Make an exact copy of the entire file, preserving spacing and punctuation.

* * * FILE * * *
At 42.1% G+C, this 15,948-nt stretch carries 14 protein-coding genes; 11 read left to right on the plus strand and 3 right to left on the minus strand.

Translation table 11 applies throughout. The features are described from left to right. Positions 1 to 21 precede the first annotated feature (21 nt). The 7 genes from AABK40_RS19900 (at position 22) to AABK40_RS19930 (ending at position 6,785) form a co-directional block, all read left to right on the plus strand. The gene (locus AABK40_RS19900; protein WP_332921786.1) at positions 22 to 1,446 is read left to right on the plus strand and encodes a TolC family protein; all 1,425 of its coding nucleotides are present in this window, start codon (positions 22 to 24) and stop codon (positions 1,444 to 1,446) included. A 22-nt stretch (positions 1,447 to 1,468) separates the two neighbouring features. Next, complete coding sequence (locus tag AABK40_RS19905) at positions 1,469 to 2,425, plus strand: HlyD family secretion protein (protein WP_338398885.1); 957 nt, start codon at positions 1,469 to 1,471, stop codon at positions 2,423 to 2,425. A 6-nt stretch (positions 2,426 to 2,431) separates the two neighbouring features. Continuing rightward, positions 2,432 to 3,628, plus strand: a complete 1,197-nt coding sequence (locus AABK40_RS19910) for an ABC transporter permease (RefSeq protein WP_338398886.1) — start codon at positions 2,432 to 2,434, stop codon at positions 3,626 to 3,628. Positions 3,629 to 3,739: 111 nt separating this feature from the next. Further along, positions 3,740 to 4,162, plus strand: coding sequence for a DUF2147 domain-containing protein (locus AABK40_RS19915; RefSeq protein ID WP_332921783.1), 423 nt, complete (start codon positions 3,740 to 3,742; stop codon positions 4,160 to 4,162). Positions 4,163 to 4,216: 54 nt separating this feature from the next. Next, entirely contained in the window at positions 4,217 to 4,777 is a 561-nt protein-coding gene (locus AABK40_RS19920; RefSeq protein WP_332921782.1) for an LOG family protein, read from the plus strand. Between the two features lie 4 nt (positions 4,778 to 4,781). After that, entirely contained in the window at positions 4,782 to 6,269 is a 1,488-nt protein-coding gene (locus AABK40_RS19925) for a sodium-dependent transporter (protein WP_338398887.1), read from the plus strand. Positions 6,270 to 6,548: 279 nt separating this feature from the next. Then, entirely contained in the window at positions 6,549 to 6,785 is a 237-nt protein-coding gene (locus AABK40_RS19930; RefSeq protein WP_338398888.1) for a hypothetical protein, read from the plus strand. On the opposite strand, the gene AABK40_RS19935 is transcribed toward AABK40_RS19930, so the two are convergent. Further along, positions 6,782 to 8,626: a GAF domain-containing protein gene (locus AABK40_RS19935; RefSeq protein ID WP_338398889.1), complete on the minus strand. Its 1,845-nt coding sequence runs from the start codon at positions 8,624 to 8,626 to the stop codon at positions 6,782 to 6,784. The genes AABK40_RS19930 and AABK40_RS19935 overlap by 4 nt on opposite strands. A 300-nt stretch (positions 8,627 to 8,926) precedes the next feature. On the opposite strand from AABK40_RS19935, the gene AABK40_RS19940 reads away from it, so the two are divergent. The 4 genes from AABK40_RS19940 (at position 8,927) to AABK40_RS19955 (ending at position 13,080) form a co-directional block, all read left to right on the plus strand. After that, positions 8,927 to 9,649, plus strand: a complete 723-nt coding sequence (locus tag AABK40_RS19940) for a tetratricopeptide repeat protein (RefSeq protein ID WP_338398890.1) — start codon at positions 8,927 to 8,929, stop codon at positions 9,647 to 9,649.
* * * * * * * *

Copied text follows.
At 42.1% G+C, this 15,948-nt stretch carries 14 protein-coding genes; 11 read left to right on the plus strand and 3 right to left on the minus strand.

Translation table 11 applies throughout. The features are described from left to right. Positions 1 to 21 precede the first annotated feature (21 nt). The 7 genes from AABK40_RS19900 (at position 22) to AABK40_RS19930 (ending at position 6,785) form a co-directional block, all read left to right on the plus strand. The gene (locus AABK40_RS19900; protein WP_332921786.1) at positions 22 to 1,446 is read left to right on the plus strand and encodes a TolC family protein; all 1,425 of its coding nucleotides are present in this window, start codon (positions 22 to 24) and stop codon (positions 1,444 to 1,446) included. A 22-nt stretch (positions 1,447 to 1,468) separates the two neighbouring features. Next, complete coding sequence (locus tag AABK40_RS19905) at positions 1,469 to 2,425, plus strand: HlyD family secretion protein (protein WP_338398885.1); 957 nt, start codon at positions 1,469 to 1,471, stop codon at positions 2,423 to 2,425. A 6-nt stretch (positions 2,426 to 2,431) separates the two neighbouring features. Continuing rightward, positions 2,432 to 3,628, plus strand: a complete 1,197-nt coding sequence (locus AABK40_RS19910) for an ABC transporter permease (RefSeq protein WP_338398886.1) — start codon at positions 2,432 to 2,434, stop codon at positions 3,626 to 3,628. Positions 3,629 to 3,739: 111 nt separating this feature from the next. Further along, positions 3,740 to 4,162, plus strand: coding sequence for a DUF2147 domain-containing protein (locus AABK40_RS19915; RefSeq protein ID WP_332921783.1), 423 nt, complete (start codon positions 3,740 to 3,742; stop codon positions 4,160 to 4,162). Positions 4,163 to 4,216: 54 nt separating this feature from the next. Next, entirely contained in the window at positions 4,217 to 4,777 is a 561-nt protein-coding gene (locus AABK40_RS19920; RefSeq protein WP_332921782.1) for an LOG family protein, read from the plus strand. Between the two features lie 4 nt (positions 4,778 to 4,781). After that, entirely contained in the window at positions 4,782 to 6,269 is a 1,488-nt protein-coding gene (locus AABK40_RS19925) for a sodium-dependent transporter (protein WP_338398887.1), read from the plus strand. Positions 6,270 to 6,548: 279 nt separating this feature from the next. Then, entirely contained in the window at positions 6,549 to 6,785 is a 237-nt protein-coding gene (locus AABK40_RS19930; RefSeq protein WP_338398888.1) for a hypothetical protein, read from the plus strand. On the opposite strand, the gene AABK40_RS19935 is transcribed toward AABK40_RS19930, so the two are convergent. Further along, positions 6,782 to 8,626: a GAF domain-containing protein gene (locus AABK40_RS19935; RefSeq protein ID WP_338398889.1), complete on the minus strand. Its 1,845-nt coding sequence runs from the start codon at positions 8,624 to 8,626 to the stop codon at positions 6,782 to 6,784. The genes AABK40_RS19930 and AABK40_RS19935 overlap by 4 nt on opposite strands. A 300-nt stretch (positions 8,627 to 8,926) precedes the next feature. On the opposite strand from AABK40_RS19935, the gene AABK40_RS19940 reads away from it, so the two are divergent. The 4 genes from AABK40_RS19940 (at position 8,927) to AABK40_RS19955 (ending at position 13,080) form a co-directional block, all read left to right on the plus strand. After that, positions 8,927 to 9,649, plus strand: a complete 723-nt coding sequence (locus tag AABK40_RS19940) for a tetratricopeptide repeat protein (RefSeq protein ID WP_338398890.1) — start codon at positions 8,927 to 8,929, stop codon at positions 9,647 to 9,649.